Child's death linked to damp council flat

Manchester Evening News

A two-year-old boy died after living with severe breathing issues at a mouldy social housing flat. Awaab Ishak’s family had been trying to get Rochdale Boroughwide Housing to resolve the damp even before he had been born. Tragically, a post-mortem linked the damp and mould at his home to his death.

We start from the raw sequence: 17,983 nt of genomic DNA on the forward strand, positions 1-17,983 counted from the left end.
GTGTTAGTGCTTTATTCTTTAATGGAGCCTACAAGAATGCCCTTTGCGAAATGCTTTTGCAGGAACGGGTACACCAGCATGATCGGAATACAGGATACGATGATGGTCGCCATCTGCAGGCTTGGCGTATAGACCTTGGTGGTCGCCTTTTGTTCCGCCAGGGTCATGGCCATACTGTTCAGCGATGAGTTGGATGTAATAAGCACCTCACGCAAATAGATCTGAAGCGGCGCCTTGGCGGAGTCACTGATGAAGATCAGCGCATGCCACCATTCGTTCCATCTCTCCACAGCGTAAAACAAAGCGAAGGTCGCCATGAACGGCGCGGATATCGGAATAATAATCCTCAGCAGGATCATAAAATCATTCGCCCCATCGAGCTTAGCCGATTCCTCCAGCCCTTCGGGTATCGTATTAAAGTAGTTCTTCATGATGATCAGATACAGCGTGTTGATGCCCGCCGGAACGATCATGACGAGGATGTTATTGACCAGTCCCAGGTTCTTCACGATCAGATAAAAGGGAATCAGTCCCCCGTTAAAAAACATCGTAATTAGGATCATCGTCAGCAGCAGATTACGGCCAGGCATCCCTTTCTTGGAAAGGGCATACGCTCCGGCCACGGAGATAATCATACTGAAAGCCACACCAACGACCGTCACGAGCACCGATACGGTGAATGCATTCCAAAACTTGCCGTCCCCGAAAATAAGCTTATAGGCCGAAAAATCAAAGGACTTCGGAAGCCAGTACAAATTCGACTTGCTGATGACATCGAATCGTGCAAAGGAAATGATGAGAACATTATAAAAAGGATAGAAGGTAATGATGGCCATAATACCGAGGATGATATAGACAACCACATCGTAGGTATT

I spent the summer speaking to families on the same estate. I discovered that damp and mould was a widespread problem, with families struggling to get rid of it, their children having been rushed to hospital with severe breathing difficulties. We became aware of Awaab's fate in a pre-inquest review at Rochdale Coroners’ Court, where details of the medical cause of his death and the conditions of his home were made public. After the hearing, I spent several weeks on the Freehold estate, knocking on every door at the same block that Awaab lived, plus dozens more. It took a while to get families to speak openly, on the record, about damp and mould at their homes and how it was impacting their lives - but eventually I was told stories from tenants who lived in similar conditions to Awaab’s family. They had also struggled with stubborn damp and mould, with the social landlord telling them to ‘paint over’ the problem. The families we spoke to had tried unsuccessfully to move homes. Some had letters from their GP urging them to find somewhere else to live, but the council told them they were not a priority for a move. Meanwhile, I also spent weeks trying to track down Awaab’s family, and approached senior high-earning executives to hold them to account. We ultimately published the investigation in a number of pieces, plus first person comment. It led to action, as Rochdale’s coroner told Greater Manchester Police to investigate further following our report, while the investigation was widely read with huge page view figures for a report of its kind. A total of 178,200 page views were recorded for the series. The investigation tells a vital story from a community in Greater Manchester, on Rochdale’s social housing estates, which is underrepresented and can struggle to have its voice heard. Many who spoke to the M.E.N. were families who had moved to the UK from other parts of the world, who, like Awaab’s family, faced the added barrier of not having English as a first language. The coverage prompted a huge outpouring of shock and anger from readers and Greater Manchester politicians. Awaab’s death was referenced in a letter sent by Salford’s MPs to a social housing provider in the city about damp and mould, while Rochdale’s MP raised the issue of damp housing leading to death at Liz Truss’ first Prime Minister's Questions. Following publication, more families have come forward to share their experiences on the estate, with further cases of children and adults suffering breathing difficulties while living in mouldy conditions. The M.E.N. has been in dialogue with leading charities and a campaign to change the law is set to follow.